What is name mangling?

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What is name mangling?

Post  Admin on Sun Jan 31, 2010 5:46 pm

Answer:
Name mangling is the process through which your c++ compilers give each function in your program a unique name. In C++, all programs have at-least a few functions with the same name. Name mangling is a concession to the fact that linker always insists on all function names being unique.
Example:
In general, member names are made unique by concatenating the name of the member with that of the class e.g. given the declaration:
class Bar
{
public:
int ival;
...
};
ival becomes something like:
// a possible member name mangling
ival__3Bar
Consider this derivation:
class Foo : public Bar
{
public:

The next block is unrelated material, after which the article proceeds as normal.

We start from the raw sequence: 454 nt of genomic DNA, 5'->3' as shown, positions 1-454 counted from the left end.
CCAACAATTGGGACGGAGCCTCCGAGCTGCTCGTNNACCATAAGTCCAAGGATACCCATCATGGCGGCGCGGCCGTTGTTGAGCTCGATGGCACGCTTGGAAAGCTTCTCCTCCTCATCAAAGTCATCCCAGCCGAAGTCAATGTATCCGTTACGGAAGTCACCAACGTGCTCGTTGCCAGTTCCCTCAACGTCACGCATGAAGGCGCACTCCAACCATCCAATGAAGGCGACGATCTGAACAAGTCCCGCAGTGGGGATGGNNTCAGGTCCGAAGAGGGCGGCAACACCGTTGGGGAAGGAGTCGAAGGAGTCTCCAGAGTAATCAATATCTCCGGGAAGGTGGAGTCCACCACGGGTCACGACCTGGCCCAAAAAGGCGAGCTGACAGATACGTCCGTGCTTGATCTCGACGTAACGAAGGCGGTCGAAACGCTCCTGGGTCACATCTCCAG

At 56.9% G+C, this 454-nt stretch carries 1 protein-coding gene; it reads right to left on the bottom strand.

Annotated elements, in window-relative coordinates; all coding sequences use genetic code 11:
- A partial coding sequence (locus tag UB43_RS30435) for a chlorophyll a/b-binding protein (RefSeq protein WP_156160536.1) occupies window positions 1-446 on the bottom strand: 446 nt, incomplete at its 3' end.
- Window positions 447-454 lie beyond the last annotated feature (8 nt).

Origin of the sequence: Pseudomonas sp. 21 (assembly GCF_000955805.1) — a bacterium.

int ival;
...
}
The internal representation of a Foo object is the concatenation of its base and derived class members.
// Pseudo C++ code
// Internal representation of Foo
class Foo
{
public:
int ival__3Bar;
int ival__3Foo;
...
};
Unambiguous access of either ival members is achieved through name mangling. Member functions, because they can be overloaded, require an extensive mangling to provide each with a unique name. Here the compiler generates the same name for the two overloaded instances(Their argument lists make their instances unique).

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